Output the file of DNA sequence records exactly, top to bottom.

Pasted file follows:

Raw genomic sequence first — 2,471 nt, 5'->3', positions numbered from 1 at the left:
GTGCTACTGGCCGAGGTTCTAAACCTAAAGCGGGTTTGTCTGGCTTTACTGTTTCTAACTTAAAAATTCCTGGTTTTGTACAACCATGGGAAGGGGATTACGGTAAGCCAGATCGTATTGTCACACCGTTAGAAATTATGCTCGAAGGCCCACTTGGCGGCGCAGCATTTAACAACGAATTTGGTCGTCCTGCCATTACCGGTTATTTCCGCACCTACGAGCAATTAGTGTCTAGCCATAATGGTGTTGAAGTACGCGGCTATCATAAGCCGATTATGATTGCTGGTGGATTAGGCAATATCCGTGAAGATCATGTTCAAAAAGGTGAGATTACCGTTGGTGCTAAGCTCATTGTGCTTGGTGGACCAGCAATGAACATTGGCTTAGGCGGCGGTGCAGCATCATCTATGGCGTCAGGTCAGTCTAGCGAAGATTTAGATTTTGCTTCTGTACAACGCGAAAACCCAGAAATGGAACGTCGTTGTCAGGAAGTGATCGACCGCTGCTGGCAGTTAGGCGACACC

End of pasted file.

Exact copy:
Raw genomic sequence first — 2,471 nt, 5'->3', positions numbered from 1 at the left:
GTGCTACTGGCCGAGGTTCTAAACCTAAAGCGGGTTTGTCTGGCTTTACTGTTTCTAACTTAAAAATTCCTGGTTTTGTACAACCATGGGAAGGGGATTACGGTAAGCCAGATCGTATTGTCACACCGTTAGAAATTATGCTCGAAGGCCCACTTGGCGGCGCAGCATTTAACAACGAATTTGGTCGTCCTGCCATTACCGGTTATTTCCGCACCTACGAGCAATTAGTGTCTAGCCATAATGGTGTTGAAGTACGCGGCTATCATAAGCCGATTATGATTGCTGGTGGATTAGGCAATATCCGTGAAGATCATGTTCAAAAAGGTGAGATTACCGTTGGTGCTAAGCTCATTGTGCTTGGTGGACCAGCAATGAACATTGGCTTAGGCGGCGGTGCAGCATCATCTATGGCGTCAGGTCAGTCTAGCGAAGATTTAGATTTTGCTTCTGTACAACGCGAAAACCCAGAAATGGAACGTCGTTGTCAGGAAGTGATCGACCGCTGCTGGCAGTTAGGCGACACC